Please Note: This article is written for users of the following Microsoft Word versions: 2007, 2010, 2013, 2016, 2019, and Word in Microsoft 365. If you are using an earlier version (Word 2003 or earlier), this tip may not work for you. For a version of this tip written specifically for earlier versions of Word, click here: Ignoring the Spelling of Proper Nouns.

Ignoring the Spelling of Proper Nouns

Written by Allen Wyatt (last updated October 24, 2020)
This tip applies to Word 2007, 2010, 2013, 2016, 2019, and Word in Microsoft 365


David wants Word to ignore the spelling of proper nouns when doing a spell check. It seems that his documents contain many, many proper nouns (first letter of the noun is capitalized), and he is tired of "ignoring" them during a spell check.

There are two primary ways you can approach this problem. The first is to make sure that all the proper nouns you are likely to run into are in your custom dictionary. If you like, you can search for custom dictionaries already available on the Web.

If you have a little free time, however, a better approach might be to create the custom dictionary yourself. For instance, open five or ten representative documents and compile a list of all the proper nouns in those documents. This may be a huge list, but it shouldn't be too hard to create. I would use the following general steps to create the list, remembering to always work on document copies, not on the original documents:

  1. Use the Find and Replace feature to replace every space in the document with a paragraph mark. This will put every word on its own line.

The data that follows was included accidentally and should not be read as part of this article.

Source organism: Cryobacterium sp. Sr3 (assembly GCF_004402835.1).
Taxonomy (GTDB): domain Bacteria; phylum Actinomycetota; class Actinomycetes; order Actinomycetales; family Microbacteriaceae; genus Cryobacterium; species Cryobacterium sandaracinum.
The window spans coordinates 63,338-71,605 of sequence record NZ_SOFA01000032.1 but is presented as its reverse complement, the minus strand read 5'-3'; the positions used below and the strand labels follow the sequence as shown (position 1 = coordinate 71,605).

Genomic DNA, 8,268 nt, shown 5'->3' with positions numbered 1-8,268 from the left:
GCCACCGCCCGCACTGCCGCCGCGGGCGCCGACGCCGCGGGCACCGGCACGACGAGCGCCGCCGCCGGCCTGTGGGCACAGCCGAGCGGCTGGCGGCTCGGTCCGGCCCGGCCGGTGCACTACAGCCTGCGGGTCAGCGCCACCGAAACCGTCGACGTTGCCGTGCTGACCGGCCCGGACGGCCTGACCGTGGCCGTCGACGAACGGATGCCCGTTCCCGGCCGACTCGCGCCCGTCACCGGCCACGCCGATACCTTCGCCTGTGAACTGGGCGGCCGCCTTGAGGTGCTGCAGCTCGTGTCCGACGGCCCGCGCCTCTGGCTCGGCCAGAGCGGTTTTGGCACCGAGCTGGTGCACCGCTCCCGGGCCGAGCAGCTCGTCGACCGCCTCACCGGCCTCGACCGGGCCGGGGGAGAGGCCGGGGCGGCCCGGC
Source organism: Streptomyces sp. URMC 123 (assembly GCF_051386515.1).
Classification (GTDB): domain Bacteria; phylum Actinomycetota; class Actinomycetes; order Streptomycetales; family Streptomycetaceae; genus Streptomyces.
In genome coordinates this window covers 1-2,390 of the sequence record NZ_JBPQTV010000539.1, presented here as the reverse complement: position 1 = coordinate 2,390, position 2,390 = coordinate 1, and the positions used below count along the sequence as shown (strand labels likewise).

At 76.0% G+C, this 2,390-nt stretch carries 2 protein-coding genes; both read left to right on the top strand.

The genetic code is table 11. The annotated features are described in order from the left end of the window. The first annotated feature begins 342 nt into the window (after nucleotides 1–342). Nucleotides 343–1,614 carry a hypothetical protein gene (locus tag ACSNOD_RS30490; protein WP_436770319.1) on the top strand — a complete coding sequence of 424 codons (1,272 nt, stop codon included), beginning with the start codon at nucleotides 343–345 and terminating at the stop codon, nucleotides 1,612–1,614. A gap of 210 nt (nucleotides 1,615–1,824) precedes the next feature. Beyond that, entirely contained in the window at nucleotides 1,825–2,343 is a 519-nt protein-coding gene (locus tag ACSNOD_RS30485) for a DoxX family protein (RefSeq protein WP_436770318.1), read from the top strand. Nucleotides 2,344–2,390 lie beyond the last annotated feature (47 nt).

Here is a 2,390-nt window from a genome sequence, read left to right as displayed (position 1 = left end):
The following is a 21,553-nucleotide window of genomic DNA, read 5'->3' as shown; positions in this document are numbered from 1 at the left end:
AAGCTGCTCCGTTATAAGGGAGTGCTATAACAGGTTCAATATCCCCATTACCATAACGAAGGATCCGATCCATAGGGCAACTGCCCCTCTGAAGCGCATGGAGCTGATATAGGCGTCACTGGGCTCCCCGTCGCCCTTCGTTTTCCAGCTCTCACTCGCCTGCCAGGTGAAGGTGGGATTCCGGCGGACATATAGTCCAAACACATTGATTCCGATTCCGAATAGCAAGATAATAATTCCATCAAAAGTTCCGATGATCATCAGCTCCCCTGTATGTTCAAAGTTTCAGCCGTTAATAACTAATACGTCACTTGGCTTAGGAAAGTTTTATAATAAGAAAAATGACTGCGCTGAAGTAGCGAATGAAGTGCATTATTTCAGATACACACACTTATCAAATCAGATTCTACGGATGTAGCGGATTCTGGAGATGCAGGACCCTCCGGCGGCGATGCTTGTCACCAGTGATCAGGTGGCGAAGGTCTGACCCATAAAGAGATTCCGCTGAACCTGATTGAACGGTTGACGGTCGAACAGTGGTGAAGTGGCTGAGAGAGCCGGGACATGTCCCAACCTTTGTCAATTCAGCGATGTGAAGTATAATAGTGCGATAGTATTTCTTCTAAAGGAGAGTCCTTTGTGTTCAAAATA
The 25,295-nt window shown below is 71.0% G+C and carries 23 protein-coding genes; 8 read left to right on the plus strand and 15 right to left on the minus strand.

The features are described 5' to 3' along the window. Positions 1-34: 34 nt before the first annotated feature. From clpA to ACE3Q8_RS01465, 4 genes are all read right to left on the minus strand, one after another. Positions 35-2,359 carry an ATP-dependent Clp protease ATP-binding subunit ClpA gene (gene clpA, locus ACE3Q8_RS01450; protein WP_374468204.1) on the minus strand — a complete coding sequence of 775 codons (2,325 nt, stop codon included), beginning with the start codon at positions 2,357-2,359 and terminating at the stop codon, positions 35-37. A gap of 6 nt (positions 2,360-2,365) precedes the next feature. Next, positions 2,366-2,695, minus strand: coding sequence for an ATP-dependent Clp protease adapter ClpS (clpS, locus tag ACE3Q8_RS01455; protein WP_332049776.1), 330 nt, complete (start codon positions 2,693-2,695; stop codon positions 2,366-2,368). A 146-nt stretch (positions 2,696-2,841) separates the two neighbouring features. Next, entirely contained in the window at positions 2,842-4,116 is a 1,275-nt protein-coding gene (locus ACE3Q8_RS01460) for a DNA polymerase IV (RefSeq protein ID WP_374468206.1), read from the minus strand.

2. Use the Find and Replace feature to remove punctuation in the document. Now you should have just words.
  3. Select the entire document and sort it, making sure that you set the Sort Options for case sensitive.

At this point all the words that begin with capital letters are in one place in the document, as are all the words beginning with lowercase letters. Delete the words that begin with lowercase letters and remove any duplicates from those that begin with uppercase letters. The resulting list can then be added to your custom dictionary, as described in other issues of WordTips.

The second primary approach to the problem is to format your proper nouns for "no proofing." Words formatted in this manner are not included in the spell check or the grammar check. Formatting words in this manner can quickly get tedious, but there are helps. First of all, you could create a character style that has no proofing. This style could then be applied to your proper nouns, as desired. This approach is best used while you are initially editing the document. Second, you could create a macro shortcut to select the current word and apply the "no proofing" formatting. Again, this approach is great if you are initially writing the document.

If your documents are already written, it may be best to use a find-and-replace approach to formatting the proper nouns for no proofing. Before beginning, however, it is important to understand that Word cannot differentiate a proper noun at the beginning of a sentence from a non-proper noun; both use an initial capital letter. This means that you cannot create a pattern in Find and Replace that will differentiate between proper nouns at the beginning of a sentence and any other capitalized word at the beginning of a sentence.